Here’s the official beginning of our “A Day in the Life of…” blog series, starting with an inside look to the life of Frozenbyte Quality Assurance! A while back we gave you the chance to ask questions from our QA Department, and we got quite many good ones. You’ll find some questions and answers at the end of this post, but first I’ll introduce the department a bit.
A normal day at work? Spot five differences between these two pictures.
Up next will be our Design Team – you can post questions to them in the comments! Design is quite a large department that involves multiple different things from game and level design to writing, UI design, technical level work and Focus user testing. You can read more about Design through this link.
QA stands for Quality Assurance. Our QA department is actually one of the biggest departments here at our office. Many of our employees begin their careers here from QA and then move on to other departments, but we also have QA specialists who focus on QA duties and don’t have plans to move to other departments. QA is really important to us and has a strong role to play in developing our games – after all, we want to ensure the players get the best experience possible. QA is a typical starting position and there are often many trainees around as well, but we don’t really view them as “just trainees” but instead treat everyone equally.
It is the QA’s responsibility to ensure the games we make are as bug free as possible and also provide feedback to the development team. QA is all about testing, testing and testing – over and over again. It is important to test things multiple times, as some bugs don’t happen in all instances, and triggering them might require some exceptional conditions. This might sometimes get tedious or even frustrating and it definitely requires a certain mindset.
QA in their natural habitat.
Experience in gaming is an important quality for those seeking to join our QA team and all our QA team members also play a lot of games in their free-time. Playing a lot of games makes it easier to try and think of things you are “not supposed to do” – and then do them, to see if something breaks. This is something that is quite difficult to explain or teach to people with no gaming background, as it requires a certain ‘touch’.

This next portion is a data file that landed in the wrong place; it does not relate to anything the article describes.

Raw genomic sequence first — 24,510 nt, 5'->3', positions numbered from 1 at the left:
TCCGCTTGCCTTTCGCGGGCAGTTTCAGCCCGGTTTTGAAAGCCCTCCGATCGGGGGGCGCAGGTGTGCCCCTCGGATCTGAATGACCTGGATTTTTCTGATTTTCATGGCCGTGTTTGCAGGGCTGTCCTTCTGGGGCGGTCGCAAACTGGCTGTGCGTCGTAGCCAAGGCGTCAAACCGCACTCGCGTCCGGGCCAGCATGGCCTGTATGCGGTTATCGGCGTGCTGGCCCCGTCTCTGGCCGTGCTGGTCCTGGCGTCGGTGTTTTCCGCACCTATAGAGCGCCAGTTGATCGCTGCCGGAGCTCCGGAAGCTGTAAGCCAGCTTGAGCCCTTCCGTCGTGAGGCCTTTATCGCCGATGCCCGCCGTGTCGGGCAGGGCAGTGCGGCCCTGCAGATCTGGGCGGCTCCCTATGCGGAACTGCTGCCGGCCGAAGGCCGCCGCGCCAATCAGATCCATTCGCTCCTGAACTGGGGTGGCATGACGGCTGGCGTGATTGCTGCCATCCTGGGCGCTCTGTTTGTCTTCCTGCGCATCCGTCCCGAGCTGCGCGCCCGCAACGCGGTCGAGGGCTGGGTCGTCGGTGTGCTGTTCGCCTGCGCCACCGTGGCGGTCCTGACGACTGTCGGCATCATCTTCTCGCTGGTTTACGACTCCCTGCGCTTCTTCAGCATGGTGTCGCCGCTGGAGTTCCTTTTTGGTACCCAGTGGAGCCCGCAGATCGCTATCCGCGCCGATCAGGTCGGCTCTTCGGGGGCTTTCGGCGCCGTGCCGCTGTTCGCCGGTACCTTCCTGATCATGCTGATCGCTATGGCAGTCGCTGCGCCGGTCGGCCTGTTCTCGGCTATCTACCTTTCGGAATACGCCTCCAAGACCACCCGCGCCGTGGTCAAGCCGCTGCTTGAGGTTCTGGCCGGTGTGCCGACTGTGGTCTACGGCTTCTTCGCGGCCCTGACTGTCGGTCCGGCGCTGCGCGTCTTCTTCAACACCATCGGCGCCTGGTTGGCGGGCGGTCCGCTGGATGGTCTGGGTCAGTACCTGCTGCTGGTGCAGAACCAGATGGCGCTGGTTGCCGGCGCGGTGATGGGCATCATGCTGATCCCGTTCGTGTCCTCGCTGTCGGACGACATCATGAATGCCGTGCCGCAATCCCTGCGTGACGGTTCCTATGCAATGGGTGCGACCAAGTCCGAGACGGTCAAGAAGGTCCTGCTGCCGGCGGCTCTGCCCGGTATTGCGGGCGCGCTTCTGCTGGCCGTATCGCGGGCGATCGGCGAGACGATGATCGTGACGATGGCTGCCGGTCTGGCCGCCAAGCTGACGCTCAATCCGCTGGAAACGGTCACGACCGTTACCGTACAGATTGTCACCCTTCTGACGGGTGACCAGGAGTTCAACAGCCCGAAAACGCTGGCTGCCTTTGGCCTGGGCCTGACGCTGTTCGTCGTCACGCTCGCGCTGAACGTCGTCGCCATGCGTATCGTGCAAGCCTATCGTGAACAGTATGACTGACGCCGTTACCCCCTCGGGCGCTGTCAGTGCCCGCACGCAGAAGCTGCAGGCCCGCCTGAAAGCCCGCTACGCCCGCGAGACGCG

Our QA team also gets to do many varying tasks that have little or nothing to do with testing or developing games. Our QA department handles in-house technical support and takes care of varying little things from changing light bulbs to emptying exercise balls with a hammer, and from helping out our Catering staff to closing outdoor windows for the Support/Community staff because they are too short to reach them (sorry and thank you!) and from filling pools (both inflatable and otherwise) with hundreds or thousands of Splot plushies to imaginative things involving duct tape – the list goes on.
Earlier we gave people the opportunity to ask questions from our QA team about their job. We asked some of these questions from our QA Lead Henri and four QA team members (who chose to remain anonymous). If there’s still something you want to know, you can leave questions in the comments and we’ll see if the QA team has time to answer them. 🙂
What kind of things do you usually do during your workday?
QA Lead: Sometimes I start playing one of our currently developed games, sometimes I have some new toys (Development hardware and such) to play with. Usually I check what code has done yesterday and check their changes. I’m also responsible of all the odd-jobs done here at the office (from cleaning to fixing stuff) so I’m sometimes seen carrying tables around and stuff. As Lead I’m also pretty deeply involved with other teams (Art, Design, Management, Code, Marketing) and some days I might not be seen at my desk much (ok, at all) as I run around the office talking to my co-workers about different projects, schedules or something they need to get done. And of course, when a new game is in it’s first playable state I’ll create a test plan for it, it’s basically a list of ALL the features we have in the game and I also add there some special cases which for example might be “creating physic explosions” in a way that we could do those in our earlier games.